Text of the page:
Emil Adamčík

* 1938  

  • “Just a little while I was free and the Russians were here already, I got back to prison again. Fortunately, their commander was somehow a bit ˈlenientˈ and he said: 'Watch out for our chief as he is an old Stalinist. Don't talk like that…' and I tell you, the members had to use some power – 100 crowns fee and for worn out tires another 100 crowns. Then they let me go. That's why I say many times that a man can be stupid, but he must be lucky.”

  • “I felt a great pressure. When one wanted to apply for parole, 'he had to do something'. And that 'something' was another word for 'telling on others'. No one could ever convince me to do that. They gave me a green band to mark me as a runaway. So each guard that saw me knew, he was supposed to watch out, for allegedly I could have broken out. But otherwise, I tried to survive. In the morning I always looked out of the window: Did the sun rise up? It did. Fine. And in the evening I would say: Did the sun set? Then everything is all right.”

  • “There was such an oat pile. I wanted to lie there, but in case I was in Poland already, I wanted to continue. If I hadn't got there yet, I'd have rested a bit. But I was in Poland – not far from borders.”

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    Červeník, 15.07.2017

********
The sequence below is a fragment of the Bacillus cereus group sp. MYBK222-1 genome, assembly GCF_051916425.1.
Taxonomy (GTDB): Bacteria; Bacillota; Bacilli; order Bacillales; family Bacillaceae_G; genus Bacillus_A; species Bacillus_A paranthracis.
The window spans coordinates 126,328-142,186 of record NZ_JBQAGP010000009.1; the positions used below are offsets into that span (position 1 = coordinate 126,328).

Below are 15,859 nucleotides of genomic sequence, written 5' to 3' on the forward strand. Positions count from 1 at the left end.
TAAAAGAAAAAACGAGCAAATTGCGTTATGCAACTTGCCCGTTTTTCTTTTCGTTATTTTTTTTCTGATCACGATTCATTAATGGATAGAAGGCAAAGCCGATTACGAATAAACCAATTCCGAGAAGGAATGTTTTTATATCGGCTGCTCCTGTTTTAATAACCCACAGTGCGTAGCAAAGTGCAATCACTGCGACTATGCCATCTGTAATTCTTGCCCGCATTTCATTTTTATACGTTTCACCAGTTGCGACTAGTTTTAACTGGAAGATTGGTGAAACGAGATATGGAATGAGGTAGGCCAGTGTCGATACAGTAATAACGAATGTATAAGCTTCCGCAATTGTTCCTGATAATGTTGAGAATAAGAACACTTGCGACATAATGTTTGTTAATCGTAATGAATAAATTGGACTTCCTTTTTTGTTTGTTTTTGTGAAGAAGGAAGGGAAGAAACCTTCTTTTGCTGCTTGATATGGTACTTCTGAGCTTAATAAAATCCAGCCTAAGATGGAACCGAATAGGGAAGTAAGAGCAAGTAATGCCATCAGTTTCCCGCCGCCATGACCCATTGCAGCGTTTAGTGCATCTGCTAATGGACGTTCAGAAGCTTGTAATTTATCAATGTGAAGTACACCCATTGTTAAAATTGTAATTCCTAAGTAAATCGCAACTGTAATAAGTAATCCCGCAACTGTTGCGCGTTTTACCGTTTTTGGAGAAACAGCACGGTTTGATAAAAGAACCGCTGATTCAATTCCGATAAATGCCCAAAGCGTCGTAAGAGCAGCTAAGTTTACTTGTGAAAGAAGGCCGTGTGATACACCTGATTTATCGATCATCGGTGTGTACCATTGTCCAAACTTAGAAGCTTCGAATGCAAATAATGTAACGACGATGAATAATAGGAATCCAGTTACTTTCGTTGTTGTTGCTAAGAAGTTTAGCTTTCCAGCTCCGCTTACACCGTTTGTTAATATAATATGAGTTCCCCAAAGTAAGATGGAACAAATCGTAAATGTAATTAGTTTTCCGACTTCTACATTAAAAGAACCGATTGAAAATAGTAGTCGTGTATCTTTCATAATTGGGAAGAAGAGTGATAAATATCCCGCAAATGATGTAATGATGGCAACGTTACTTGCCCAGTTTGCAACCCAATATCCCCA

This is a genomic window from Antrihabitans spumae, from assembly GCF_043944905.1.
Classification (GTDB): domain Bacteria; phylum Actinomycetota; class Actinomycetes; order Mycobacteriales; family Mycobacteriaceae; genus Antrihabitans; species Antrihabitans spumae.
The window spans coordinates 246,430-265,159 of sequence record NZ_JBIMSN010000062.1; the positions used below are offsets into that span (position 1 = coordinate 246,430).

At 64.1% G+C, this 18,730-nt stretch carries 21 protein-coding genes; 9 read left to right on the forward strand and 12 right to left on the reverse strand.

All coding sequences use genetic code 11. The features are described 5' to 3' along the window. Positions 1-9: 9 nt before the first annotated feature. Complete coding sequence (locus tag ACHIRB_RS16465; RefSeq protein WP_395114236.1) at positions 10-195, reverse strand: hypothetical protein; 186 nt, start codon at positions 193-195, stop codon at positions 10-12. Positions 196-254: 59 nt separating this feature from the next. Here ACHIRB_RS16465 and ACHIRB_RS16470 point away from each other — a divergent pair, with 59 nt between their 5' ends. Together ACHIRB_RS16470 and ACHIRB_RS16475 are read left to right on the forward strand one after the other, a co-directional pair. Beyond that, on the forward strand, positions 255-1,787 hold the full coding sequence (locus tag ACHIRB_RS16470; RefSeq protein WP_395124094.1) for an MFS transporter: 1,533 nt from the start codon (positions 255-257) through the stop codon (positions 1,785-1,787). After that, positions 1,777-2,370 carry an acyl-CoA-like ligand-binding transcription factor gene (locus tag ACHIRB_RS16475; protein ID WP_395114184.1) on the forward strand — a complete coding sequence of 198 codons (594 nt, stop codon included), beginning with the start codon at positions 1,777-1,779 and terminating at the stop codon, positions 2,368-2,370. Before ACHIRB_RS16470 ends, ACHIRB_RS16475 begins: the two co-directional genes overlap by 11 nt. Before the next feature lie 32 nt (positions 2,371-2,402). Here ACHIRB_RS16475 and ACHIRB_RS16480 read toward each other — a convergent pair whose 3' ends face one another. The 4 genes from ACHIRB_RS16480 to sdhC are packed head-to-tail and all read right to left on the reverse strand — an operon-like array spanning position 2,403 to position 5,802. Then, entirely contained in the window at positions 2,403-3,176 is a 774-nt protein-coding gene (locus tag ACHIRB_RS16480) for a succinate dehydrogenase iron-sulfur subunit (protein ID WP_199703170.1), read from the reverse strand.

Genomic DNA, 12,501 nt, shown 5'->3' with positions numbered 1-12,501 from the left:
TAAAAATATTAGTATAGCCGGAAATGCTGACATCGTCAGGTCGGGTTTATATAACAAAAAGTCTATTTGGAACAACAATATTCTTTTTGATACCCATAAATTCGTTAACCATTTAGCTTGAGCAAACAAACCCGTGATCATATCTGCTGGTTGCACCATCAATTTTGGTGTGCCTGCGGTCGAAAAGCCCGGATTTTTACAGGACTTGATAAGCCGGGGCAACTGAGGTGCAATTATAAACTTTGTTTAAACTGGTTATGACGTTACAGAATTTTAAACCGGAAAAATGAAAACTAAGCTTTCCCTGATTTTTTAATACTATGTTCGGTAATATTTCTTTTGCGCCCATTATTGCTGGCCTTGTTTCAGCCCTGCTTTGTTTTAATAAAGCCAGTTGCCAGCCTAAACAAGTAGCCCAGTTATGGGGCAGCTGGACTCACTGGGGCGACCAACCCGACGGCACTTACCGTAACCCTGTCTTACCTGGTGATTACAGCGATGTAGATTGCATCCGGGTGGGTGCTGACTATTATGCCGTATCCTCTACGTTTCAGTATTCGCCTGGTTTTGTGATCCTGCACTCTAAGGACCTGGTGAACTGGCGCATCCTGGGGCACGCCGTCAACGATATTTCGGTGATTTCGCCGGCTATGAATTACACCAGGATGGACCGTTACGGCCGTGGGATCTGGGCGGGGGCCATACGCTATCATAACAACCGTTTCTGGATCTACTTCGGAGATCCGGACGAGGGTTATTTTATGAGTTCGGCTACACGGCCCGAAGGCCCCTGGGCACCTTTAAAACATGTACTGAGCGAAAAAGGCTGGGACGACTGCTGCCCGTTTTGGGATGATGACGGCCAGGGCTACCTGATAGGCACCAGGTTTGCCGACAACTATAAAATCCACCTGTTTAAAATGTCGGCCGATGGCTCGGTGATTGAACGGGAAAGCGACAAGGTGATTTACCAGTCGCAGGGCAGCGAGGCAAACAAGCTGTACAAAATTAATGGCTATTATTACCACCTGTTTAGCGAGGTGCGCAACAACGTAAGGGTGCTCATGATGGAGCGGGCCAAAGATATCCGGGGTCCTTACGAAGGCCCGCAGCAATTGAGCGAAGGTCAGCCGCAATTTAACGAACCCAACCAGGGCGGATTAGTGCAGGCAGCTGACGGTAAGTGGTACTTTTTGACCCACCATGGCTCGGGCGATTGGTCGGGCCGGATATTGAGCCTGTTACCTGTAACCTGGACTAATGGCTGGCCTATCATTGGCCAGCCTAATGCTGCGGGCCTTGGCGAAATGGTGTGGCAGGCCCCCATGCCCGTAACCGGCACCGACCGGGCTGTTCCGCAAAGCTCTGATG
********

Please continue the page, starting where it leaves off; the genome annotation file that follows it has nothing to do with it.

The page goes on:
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    duration: 01:46:28
    media recorded in project Stories of the 20th century
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A man can be stupid, but he must be lucky

Emil Adamčík
Emil Adamčík
photo: archív pamätníka

Emil Adamčík was born in 1938 in Červeník. He has been a rebel since his early childhood. Yet when being a small child he told his father he detested the communists. He planned to emigrate three times and twice he even attempted to do so. The first time he wanted to cross the Czechoslovak-Austrian borders as a youngster near the place where his uncle lived, who revealed Emil´s plans. The second time he desired to save money for vacation in Cuba and get off on his way in Canadian Montreal. This plan never came true. For the third time he crossed the Polish borders and through Sweden he wanted to get to the USA. However, he was detained in Poland and imprisoned for the attempt to emigrate. He was released thanks to Svobodaˈs amnesty in 1968.